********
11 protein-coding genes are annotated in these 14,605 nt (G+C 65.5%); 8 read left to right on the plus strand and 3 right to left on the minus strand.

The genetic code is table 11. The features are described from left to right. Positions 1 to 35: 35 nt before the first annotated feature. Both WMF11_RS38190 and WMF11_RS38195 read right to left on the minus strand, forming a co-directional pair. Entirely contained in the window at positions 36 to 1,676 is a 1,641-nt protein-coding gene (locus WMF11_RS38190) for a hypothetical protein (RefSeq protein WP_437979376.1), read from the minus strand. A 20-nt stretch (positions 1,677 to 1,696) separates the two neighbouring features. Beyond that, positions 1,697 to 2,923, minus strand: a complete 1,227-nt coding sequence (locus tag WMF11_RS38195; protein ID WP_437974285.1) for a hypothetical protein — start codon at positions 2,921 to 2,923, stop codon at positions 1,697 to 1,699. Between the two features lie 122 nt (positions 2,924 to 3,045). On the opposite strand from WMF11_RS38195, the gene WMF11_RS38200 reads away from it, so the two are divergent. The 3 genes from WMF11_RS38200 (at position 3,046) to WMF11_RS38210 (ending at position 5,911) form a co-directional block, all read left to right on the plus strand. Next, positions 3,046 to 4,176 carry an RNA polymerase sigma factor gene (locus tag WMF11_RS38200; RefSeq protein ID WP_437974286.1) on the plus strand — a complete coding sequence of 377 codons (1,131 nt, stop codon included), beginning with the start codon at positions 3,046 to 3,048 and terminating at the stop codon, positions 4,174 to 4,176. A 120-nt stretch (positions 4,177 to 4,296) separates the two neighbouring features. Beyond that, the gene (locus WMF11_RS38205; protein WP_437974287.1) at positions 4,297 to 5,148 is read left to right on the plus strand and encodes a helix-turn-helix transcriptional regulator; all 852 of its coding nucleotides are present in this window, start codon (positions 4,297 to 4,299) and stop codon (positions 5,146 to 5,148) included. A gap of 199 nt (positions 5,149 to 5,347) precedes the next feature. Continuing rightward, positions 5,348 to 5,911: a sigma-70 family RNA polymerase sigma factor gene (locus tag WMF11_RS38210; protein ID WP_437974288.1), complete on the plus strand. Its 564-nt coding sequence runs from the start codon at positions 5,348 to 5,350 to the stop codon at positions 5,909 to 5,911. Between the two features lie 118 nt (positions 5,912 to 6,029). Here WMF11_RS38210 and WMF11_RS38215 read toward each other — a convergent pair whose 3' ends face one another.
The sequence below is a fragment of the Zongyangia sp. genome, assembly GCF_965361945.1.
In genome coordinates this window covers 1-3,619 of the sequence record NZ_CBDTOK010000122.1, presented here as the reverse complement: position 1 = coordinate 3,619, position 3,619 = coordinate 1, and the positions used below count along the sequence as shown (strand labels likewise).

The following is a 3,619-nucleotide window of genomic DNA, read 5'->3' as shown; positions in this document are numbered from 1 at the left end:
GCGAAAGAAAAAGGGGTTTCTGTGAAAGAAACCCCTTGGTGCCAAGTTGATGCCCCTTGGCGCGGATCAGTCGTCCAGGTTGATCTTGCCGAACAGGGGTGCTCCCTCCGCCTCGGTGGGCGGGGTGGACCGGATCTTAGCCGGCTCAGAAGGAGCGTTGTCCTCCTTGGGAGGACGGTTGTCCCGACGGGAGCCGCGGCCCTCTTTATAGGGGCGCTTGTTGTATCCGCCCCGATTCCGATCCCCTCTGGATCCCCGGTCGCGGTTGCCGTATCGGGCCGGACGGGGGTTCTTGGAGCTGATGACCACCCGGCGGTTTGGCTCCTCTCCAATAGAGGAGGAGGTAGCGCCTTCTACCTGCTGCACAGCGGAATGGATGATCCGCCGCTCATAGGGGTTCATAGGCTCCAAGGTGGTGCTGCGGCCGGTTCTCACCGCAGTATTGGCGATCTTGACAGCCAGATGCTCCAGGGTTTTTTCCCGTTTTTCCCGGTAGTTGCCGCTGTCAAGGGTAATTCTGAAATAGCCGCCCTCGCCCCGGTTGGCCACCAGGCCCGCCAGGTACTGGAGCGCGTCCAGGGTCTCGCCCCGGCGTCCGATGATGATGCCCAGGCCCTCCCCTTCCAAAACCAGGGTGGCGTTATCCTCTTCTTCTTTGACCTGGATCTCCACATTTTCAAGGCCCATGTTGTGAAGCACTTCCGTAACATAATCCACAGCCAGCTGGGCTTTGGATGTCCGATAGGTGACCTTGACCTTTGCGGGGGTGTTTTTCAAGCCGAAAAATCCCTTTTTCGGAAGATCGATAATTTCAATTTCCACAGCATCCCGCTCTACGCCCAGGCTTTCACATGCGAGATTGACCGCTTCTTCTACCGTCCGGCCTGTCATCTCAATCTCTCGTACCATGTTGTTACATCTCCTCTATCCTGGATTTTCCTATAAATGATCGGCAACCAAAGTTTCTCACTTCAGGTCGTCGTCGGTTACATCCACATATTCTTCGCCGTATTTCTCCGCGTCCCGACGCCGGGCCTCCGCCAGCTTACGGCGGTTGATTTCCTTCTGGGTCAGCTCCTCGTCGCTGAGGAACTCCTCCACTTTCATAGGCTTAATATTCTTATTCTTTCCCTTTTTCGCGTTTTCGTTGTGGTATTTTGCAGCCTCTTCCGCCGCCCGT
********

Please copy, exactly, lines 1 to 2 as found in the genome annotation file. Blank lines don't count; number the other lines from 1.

11 protein-coding genes are annotated in these 14,605 nt (G+C 65.5%); 8 read left to right on the plus strand and 3 right to left on the minus strand.

The genetic code is table 11. The features are described from left to right. Positions 1 to 35: 35 nt before the first annotated feature. Both WMF11_RS38190 and WMF11_RS38195 read right to left on the minus strand, forming a co-directional pair. Entirely contained in the window at positions 36 to 1,676 is a 1,641-nt protein-coding gene (locus WMF11_RS38190) for a hypothetical protein (RefSeq protein WP_437979376.1), read from the minus strand. A 20-nt stretch (positions 1,677 to 1,696) separates the two neighbouring features. Beyond that, positions 1,697 to 2,923, minus strand: a complete 1,227-nt coding sequence (locus tag WMF11_RS38195; protein ID WP_437974285.1) for a hypothetical protein — start codon at positions 2,921 to 2,923, stop codon at positions 1,697 to 1,699. Between the two features lie 122 nt (positions 2,924 to 3,045). On the opposite strand from WMF11_RS38195, the gene WMF11_RS38200 reads away from it, so the two are divergent. The 3 genes from WMF11_RS38200 (at position 3,046) to WMF11_RS38210 (ending at position 5,911) form a co-directional block, all read left to right on the plus strand. Next, positions 3,046 to 4,176 carry an RNA polymerase sigma factor gene (locus tag WMF11_RS38200; RefSeq protein ID WP_437974286.1) on the plus strand — a complete coding sequence of 377 codons (1,131 nt, stop codon included), beginning with the start codon at positions 3,046 to 3,048 and terminating at the stop codon, positions 4,174 to 4,176. A 120-nt stretch (positions 4,177 to 4,296) separates the two neighbouring features. Beyond that, the gene (locus WMF11_RS38205; protein WP_437974287.1) at positions 4,297 to 5,148 is read left to right on the plus strand and encodes a helix-turn-helix transcriptional regulator; all 852 of its coding nucleotides are present in this window, start codon (positions 4,297 to 4,299) and stop codon (positions 5,146 to 5,148) included. A gap of 199 nt (positions 5,149 to 5,347) precedes the next feature. Continuing rightward, positions 5,348 to 5,911: a sigma-70 family RNA polymerase sigma factor gene (locus tag WMF11_RS38210; protein ID WP_437974288.1), complete on the plus strand. Its 564-nt coding sequence runs from the start codon at positions 5,348 to 5,350 to the stop codon at positions 5,909 to 5,911. Between the two features lie 118 nt (positions 5,912 to 6,029). Here WMF11_RS38210 and WMF11_RS38215 read toward each other — a convergent pair whose 3' ends face one another.